Time was when appreciating contemporary art according to subject matter was regarded as gauche and irrelevant. Neo-Expressionism has changed all that, at least as much as did Surrealism and Pop before it. So we are free to be fascinated by the milieu depicted in 25 recent paintings and graphics by L.A. artist Dan McCleary.
He opens a rare look into a subculture that appears to be lower middle class and ambiguously ethnic, ranging in possibility through Americans of Mexican, Italian or Philippine descent. Paintings like "The Visit" capture an ambiance of East L.A. clinging to marginal respectability. Relationships seem ordinary, but we know that they're complex and lethal beneath their modest, threadbare decency.
"The Dance" is nothing but a party Polaroid of a balding guy dancing with a girl who might be his niece, but the thing feels creepy and incestuous. McCleary paints a subject he calls Michael Abatemarco five times. Although it's just a gentle rendering of a youth, the repetition feels compulsively, guiltily fascinated.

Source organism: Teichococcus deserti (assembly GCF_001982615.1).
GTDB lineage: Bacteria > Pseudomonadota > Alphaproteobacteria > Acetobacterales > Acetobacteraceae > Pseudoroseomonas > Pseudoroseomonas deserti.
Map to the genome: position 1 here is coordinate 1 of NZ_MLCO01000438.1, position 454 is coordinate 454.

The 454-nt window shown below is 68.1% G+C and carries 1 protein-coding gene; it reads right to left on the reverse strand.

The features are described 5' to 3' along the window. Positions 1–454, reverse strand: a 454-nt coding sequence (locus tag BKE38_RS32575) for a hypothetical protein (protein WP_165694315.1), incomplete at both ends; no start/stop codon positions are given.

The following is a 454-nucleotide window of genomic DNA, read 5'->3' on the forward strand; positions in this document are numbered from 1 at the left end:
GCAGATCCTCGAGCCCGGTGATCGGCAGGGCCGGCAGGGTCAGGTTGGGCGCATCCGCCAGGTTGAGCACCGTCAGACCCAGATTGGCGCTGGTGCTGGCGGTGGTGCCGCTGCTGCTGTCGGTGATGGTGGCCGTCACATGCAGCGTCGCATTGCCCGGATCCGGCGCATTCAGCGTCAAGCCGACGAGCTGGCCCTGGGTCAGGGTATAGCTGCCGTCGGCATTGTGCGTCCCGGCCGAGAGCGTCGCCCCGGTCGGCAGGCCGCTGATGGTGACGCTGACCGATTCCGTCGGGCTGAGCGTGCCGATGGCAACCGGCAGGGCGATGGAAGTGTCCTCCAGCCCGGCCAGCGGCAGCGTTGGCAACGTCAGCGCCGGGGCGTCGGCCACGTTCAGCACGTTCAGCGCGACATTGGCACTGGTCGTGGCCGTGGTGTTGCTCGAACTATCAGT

Where a Neo-Expressionist like Eric Fischl creates clout by blatant depiction of Freudian fantasy, McCleary casts an aura of dread with muffled understatement. In "The Crime," you can barely tell it's a scene of a kid being booked.
The secret of compelling subject matter finally resides, of course, in the way it's treated. In some pictures we see McCleary attracted to Alex Katz's confessional pictorial candor. In "He Goes, She Stays," the two monumental figures virtually paraphrase Balthus' smothered eroticism.
McCleary's straightforward and unassuming painting manner is appealing and constantly improving, but what really keeps us interested is its fine-tuned revelation of a way of life that we know exists. It's like a poor man's version of the ambiance in the "Godfather" films, where conventional pious religious and familial postures are rotted through with intrigue, guilt and lust for revenge. (Newspace Gallery, 5241 Melrose Ave., to April 6.)